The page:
One effective approach is to get rid of their food source, which mainly consists of boxelder and maple trees.

However, if removing these trees is not feasible, here are some other prevention methods:

  • Apply insecticides or pesticides on infested trees and around your home’s perimeter. Make sure to use products labeled for boxelder bug control.
  • Install screens on windows and doors to prevent their entry.
  • Seal gaps and cracks around your home using caulk and install door sweeps on exterior doors.

In case you’re already dealing with an infestation, here are some tips to control and eliminate boxelder bugs:

  • Spray them directly with a mixture of soapy water or dish soap. This solution causes bugs to suffocate and die.
  • For indoor infestations, vacuum or sweep them up and dispose of them in a sealed bag. Be sure to clean your vacuum afterwards.

By following these simple preventive measures and control methods, you can protect your home from boxelder bugs and ensure a bug-free environment.

Potential Damage of Boxelder Bugs Infestations

Boxelder bugs can be quite a nuisance when they infest homes and other buildings. They don’t usually bite humans, but let’s discuss the potential damages they can cause.

Their infestations can result in unsightly clusters inside or outside of your home.

During their intrusions, these pests may damage surfaces by leaving stains from their feces. These stains can be difficult to clean and might even leave a permanent mark.

In addition to being annoying, boxelder bugs can harm your houseplants. They feed off the sap from trees and plants, possibly causing stress and damage to them.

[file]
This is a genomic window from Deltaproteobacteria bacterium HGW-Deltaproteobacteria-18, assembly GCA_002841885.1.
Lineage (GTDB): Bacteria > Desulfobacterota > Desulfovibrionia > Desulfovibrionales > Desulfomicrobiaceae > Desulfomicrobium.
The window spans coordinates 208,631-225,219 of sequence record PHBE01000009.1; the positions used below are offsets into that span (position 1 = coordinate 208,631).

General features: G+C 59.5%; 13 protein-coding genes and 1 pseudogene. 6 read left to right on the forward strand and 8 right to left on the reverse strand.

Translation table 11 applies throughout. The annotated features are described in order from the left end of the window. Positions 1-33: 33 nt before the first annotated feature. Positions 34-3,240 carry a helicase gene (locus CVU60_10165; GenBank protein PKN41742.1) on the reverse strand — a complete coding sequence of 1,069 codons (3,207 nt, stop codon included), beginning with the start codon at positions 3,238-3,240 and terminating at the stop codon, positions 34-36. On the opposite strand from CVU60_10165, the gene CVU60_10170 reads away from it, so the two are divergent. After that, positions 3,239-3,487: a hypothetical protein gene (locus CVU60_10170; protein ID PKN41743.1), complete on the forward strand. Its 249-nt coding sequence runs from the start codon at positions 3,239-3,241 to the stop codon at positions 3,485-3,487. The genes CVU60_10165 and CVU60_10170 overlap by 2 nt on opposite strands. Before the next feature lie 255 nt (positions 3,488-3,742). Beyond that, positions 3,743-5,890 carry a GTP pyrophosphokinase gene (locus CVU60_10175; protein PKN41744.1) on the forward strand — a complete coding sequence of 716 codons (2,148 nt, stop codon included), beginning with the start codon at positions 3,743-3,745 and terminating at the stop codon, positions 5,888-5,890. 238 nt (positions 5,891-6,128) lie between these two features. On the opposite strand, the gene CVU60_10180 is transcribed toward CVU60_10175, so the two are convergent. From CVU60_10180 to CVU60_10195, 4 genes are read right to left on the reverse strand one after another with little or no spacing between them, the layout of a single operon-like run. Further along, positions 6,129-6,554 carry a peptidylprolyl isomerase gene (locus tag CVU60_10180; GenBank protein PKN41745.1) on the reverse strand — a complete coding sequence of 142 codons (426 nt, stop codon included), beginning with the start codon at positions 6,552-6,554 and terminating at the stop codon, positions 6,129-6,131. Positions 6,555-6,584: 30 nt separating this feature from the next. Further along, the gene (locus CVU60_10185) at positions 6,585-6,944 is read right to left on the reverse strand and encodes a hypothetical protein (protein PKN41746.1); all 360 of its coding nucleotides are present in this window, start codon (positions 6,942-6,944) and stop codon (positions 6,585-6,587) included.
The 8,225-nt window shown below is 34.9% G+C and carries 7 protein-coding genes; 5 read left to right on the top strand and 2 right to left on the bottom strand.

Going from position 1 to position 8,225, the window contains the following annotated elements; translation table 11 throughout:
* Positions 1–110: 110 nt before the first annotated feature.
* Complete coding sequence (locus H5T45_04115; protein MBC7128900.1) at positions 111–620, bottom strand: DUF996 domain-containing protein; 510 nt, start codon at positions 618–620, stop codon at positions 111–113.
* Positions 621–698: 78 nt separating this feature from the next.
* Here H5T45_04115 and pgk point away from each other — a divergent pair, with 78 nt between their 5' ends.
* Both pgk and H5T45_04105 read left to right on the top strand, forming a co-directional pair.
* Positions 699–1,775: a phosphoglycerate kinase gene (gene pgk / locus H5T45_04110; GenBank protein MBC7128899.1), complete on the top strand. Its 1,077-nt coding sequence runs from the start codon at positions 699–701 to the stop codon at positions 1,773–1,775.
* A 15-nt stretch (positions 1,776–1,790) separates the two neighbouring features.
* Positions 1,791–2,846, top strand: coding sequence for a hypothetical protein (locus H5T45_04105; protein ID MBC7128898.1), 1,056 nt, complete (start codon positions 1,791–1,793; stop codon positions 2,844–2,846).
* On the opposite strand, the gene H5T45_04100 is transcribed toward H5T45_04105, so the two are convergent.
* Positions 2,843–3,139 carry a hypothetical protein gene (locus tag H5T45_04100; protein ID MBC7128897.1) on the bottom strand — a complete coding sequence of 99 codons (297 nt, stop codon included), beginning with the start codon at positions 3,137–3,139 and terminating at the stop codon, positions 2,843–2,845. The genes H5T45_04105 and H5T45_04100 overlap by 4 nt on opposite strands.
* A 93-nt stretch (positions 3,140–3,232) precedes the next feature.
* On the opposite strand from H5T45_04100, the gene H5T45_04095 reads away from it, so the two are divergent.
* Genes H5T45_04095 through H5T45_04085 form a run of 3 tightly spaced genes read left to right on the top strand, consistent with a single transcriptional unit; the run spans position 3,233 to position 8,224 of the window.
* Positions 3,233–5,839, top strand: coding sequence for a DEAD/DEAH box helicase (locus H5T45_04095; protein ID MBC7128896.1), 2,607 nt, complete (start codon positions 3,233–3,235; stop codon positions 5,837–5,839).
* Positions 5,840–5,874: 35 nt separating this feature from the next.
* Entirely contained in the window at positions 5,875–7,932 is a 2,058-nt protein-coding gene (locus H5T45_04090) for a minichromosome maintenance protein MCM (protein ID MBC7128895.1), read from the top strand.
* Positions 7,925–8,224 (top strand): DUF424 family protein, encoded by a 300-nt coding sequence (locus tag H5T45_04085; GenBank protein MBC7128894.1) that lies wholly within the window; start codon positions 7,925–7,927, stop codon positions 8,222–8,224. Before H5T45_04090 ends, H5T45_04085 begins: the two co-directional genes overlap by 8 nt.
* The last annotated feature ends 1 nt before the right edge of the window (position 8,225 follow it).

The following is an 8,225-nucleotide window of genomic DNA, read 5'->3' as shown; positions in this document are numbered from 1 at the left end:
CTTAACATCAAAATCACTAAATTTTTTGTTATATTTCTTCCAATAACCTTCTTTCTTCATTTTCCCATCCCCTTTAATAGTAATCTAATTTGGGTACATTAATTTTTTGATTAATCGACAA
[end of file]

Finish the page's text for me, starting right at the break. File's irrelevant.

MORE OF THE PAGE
If left uncontrolled, these infestations may lead to weaker trees and plants in your yard.

Although boxelder bugs aren’t known to carry diseases, their presence may still decrease your overall comfort and peace of mind within your home.

To prevent and manage these infestations, consider pest-proofing your home and removing any boxelder trees nearby where they commonly feed and reproduce.

Comparison with Other Pests

Boxelder bugs, stink bugs, cicadas, and beetles are all different types of insects that can cause problems in homes and gardens. Let’s take a closer look at these pests and see how they compare to one another.

Boxelder Bugs are attracted to boxelder trees, as well as maple and ash trees. They are generally harmless, but can become a nuisance when they invade homes seeking warmth.

When disturbed, boxelder bugs may excrete a staining liquid. To curb an infestation, you can try using a soapy water solution.

Stink Bugs, as the name suggests, release an unpleasant odor when crushed or threatened. They are attracted to various plants and can damage crops. You can also use the soapy water method to collect and dispose of them.

Cicadas are known for their loud, buzzing sound. They live underground and only emerge to mate and lay eggs. Cicadas do not cause significant damage to plants and usually do not require control measures.

Beetles are a diverse group of insects, with some causing minimal problems, while others become significant pests. For instance, Japanese beetles feed on a wide range of plants, causing visible damage to leaves and flowers.

Here’s a comparison table: